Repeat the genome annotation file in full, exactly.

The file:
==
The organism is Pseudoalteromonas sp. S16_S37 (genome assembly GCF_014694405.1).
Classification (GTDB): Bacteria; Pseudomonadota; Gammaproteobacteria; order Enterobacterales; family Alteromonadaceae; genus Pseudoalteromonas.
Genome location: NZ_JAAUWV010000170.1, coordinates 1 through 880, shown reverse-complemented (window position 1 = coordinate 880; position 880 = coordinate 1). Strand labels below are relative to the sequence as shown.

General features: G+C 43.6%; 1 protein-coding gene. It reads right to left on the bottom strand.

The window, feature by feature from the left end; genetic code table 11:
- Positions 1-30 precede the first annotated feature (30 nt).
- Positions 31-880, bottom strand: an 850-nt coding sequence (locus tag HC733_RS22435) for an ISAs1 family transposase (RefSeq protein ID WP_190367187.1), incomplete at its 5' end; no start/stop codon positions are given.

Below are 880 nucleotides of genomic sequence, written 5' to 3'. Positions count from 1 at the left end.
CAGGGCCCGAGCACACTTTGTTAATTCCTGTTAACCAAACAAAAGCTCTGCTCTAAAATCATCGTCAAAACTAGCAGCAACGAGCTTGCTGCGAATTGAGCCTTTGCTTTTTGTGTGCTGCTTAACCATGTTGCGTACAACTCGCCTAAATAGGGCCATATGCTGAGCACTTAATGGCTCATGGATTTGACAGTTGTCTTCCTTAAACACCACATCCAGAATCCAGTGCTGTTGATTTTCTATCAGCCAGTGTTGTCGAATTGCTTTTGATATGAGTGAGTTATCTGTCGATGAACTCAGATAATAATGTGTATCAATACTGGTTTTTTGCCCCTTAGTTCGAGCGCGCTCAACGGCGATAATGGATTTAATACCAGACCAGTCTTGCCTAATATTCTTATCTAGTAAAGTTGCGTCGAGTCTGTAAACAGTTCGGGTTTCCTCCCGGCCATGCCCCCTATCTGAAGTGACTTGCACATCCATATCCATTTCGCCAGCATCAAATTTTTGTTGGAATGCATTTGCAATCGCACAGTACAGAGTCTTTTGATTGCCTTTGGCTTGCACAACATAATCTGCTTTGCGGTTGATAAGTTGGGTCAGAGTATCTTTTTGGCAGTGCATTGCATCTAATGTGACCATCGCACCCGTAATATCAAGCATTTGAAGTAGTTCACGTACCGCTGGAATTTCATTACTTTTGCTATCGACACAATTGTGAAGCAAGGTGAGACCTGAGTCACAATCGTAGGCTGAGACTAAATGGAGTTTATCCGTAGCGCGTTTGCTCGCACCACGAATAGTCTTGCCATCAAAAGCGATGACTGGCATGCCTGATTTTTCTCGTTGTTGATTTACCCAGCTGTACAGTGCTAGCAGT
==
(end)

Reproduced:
The organism is Pseudoalteromonas sp. S16_S37 (genome assembly GCF_014694405.1).
Classification (GTDB): Bacteria; Pseudomonadota; Gammaproteobacteria; order Enterobacterales; family Alteromonadaceae; genus Pseudoalteromonas.
Genome location: NZ_JAAUWV010000170.1, coordinates 1 through 880, shown reverse-complemented (window position 1 = coordinate 880; position 880 = coordinate 1). Strand labels below are relative to the sequence as shown.

General features: G+C 43.6%; 1 protein-coding gene. It reads right to left on the bottom strand.

The window, feature by feature from the left end; genetic code table 11:
- Positions 1-30 precede the first annotated feature (30 nt).
- Positions 31-880, bottom strand: an 850-nt coding sequence (locus tag HC733_RS22435) for an ISAs1 family transposase (RefSeq protein ID WP_190367187.1), incomplete at its 5' end; no start/stop codon positions are given.

Below are 880 nucleotides of genomic sequence, written 5' to 3'. Positions count from 1 at the left end.
CAGGGCCCGAGCACACTTTGTTAATTCCTGTTAACCAAACAAAAGCTCTGCTCTAAAATCATCGTCAAAACTAGCAGCAACGAGCTTGCTGCGAATTGAGCCTTTGCTTTTTGTGTGCTGCTTAACCATGTTGCGTACAACTCGCCTAAATAGGGCCATATGCTGAGCACTTAATGGCTCATGGATTTGACAGTTGTCTTCCTTAAACACCACATCCAGAATCCAGTGCTGTTGATTTTCTATCAGCCAGTGTTGTCGAATTGCTTTTGATATGAGTGAGTTATCTGTCGATGAACTCAGATAATAATGTGTATCAATACTGGTTTTTTGCCCCTTAGTTCGAGCGCGCTCAACGGCGATAATGGATTTAATACCAGACCAGTCTTGCCTAATATTCTTATCTAGTAAAGTTGCGTCGAGTCTGTAAACAGTTCGGGTTTCCTCCCGGCCATGCCCCCTATCTGAAGTGACTTGCACATCCATATCCATTTCGCCAGCATCAAATTTTTGTTGGAATGCATTTGCAATCGCACAGTACAGAGTCTTTTGATTGCCTTTGGCTTGCACAACATAATCTGCTTTGCGGTTGATAAGTTGGGTCAGAGTATCTTTTTGGCAGTGCATTGCATCTAATGTGACCATCGCACCCGTAATATCAAGCATTTGAAGTAGTTCACGTACCGCTGGAATTTCATTACTTTTGCTATCGACACAATTGTGAAGCAAGGTGAGACCTGAGTCACAATCGTAGGCTGAGACTAAATGGAGTTTATCCGTAGCGCGTTTGCTCGCACCACGAATAGTCTTGCCATCAAAAGCGATGACTGGCATGCCTGATTTTTCTCGTTGTTGATTTACCCAGCTGTACAGTGCTAGCAGT